WWII vets recall fateful day: the invasion of Normandy
The two local men are in their 90s. They weren't yet in their 20s when they played a role in the most massive military assault from the sea the world has ever seen. And last week, they shared war stories 75 years to the day after the D-Day invasion of Normandy.
"I can't remember how our day went," said Ben Asquith of Dayton, Oregon, then a 19-year-old U.S. Navy chief mechanic on a 50-foot landing craft that transported hundreds of soldiers from warships to Omaha Beach on June 6, 1944.
"I didn't think about anything. I just remember the firepower — especially the overhead firepower — and the machine gun chatter that vibrated on the water. The most vivid thing in my mind about the invasion was the noise. It was war," he said.
Abe Laurenzo of Vancouver, Washington, was a Navy radioman 1st Class on a larger landing craft carrying 200 soldiers. His was one of the first to make it to Omaha Beach that fateful day.
"What got us through?" Laurenzo asked. "God preserved us. But as far as I'm concerned, I think I was too dumb to appreciate the danger. I didn't tremble or shiver about it. I just went through it and here I am."
Asquith, Laurenzo and Jerry Nudelman of Portland — who was wounded three times as an infantry sergeant in the U.S. Army in Europe — were honored guests at a reception and informal presentation June 6 at the Oregon Historical Society on the 75th anniversary of D-Day.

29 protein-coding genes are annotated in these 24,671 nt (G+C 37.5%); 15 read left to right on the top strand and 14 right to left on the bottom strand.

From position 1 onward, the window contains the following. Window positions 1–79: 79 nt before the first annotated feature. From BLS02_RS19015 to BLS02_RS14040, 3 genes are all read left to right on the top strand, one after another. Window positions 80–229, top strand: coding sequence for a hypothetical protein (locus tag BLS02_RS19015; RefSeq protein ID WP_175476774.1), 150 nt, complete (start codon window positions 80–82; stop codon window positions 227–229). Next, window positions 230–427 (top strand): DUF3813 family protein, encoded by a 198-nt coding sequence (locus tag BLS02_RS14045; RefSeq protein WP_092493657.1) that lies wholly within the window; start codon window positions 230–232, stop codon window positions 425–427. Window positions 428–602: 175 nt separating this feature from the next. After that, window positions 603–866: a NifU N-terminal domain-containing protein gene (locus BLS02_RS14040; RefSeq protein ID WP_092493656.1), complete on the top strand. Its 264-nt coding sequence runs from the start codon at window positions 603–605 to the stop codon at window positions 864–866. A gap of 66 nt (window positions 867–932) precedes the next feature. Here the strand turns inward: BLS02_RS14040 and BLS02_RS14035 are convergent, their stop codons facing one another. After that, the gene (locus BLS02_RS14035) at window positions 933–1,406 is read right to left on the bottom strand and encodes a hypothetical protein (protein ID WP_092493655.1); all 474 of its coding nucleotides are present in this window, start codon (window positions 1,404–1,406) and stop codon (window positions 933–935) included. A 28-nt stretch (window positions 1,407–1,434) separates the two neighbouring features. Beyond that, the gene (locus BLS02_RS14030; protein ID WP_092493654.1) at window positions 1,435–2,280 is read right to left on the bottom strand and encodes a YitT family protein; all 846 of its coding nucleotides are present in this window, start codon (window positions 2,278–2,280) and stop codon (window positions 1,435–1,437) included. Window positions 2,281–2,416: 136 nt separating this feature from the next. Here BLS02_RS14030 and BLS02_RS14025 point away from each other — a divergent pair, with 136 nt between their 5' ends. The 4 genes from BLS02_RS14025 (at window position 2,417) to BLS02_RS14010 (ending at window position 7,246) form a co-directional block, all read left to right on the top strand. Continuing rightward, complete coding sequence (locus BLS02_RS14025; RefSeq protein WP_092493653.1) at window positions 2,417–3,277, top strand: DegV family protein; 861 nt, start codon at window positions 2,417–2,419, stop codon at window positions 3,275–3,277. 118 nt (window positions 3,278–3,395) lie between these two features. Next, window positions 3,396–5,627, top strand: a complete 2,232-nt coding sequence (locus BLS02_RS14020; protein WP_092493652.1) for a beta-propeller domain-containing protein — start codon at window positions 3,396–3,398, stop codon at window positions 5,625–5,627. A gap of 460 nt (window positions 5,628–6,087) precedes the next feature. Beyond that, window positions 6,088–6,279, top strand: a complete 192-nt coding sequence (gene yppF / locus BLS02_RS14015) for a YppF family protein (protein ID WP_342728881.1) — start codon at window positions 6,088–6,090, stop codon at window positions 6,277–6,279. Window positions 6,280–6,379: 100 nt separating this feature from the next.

Omaha Beach was one of five beaches along a 50-mile stretch of the coast of France that were assaulted that day, and for weeks afterward, in the largest seaborne invasion in history.
A German officer looking out from a bunker on the morning of June 6, 1944, said he saw, "all the ships in the world."
Laurenzo was confined to the radio room of one of 4,126 landing crafts that day and saw no such sight.
"My experience came through the eyes of our signal man and bow gunner," he told 100 rapt listeners on Thursday. "I could hear the noise going on around us — shells dropping all over from those German 88 mm guns — but I didn't see with my eyes what was going on.
"We were among the first of 12 LCIs (landing craft infantry) on the beach," he said. "We were on at 11:03 a.m. and off at 11:11 a.m. In eight minutes, we unloaded 200 troops and I understand our executive officer was yelling 'Get those men moving, get those men moving' the entire time.
"It's a good thing the LCM (landing craft mechanical) guys cleared the way for us to land," Laurenzo said.
Asquith was one of those "LCM guys." His craft could carry 60 troops and a Sherman tank. He was one of just four crew members and, as chief mechanic, was responsible for keeping the landing craft running.
Asquith enlisted and went from Dayton to Farragut, Idaho, in 1943 for his first "boat training," which continued at Ames, Iowa; Norwood, Virginia; and Miami Beach.
"We were training all that time, that preparedness made the difference," Asquith said.
Laurenzo, on the other hand, said: "I never had any training (other than radio training). I was about a week in Norfolk, Virginia (in early 1944), before they put the radioman on the LCI 409 in the brig for some reason. So, I was put on the 409. Twenty-four hours later, I was on my way to England to train on an LCI."
One audience member, 14-year-old Toby Johnson of Vancouver, Washington, waited in line to meet the D-Day veterans.
"I really feel honored when I get to meet these veterans," he said. "I am actually shaking the hands of veterans who were in the war. They served our country and I'm really grateful. They were so young. Imagine me if I was one of those guys going off to war. That would be crazy."
For more veterans' stories see: www.themightyendeavor.com.
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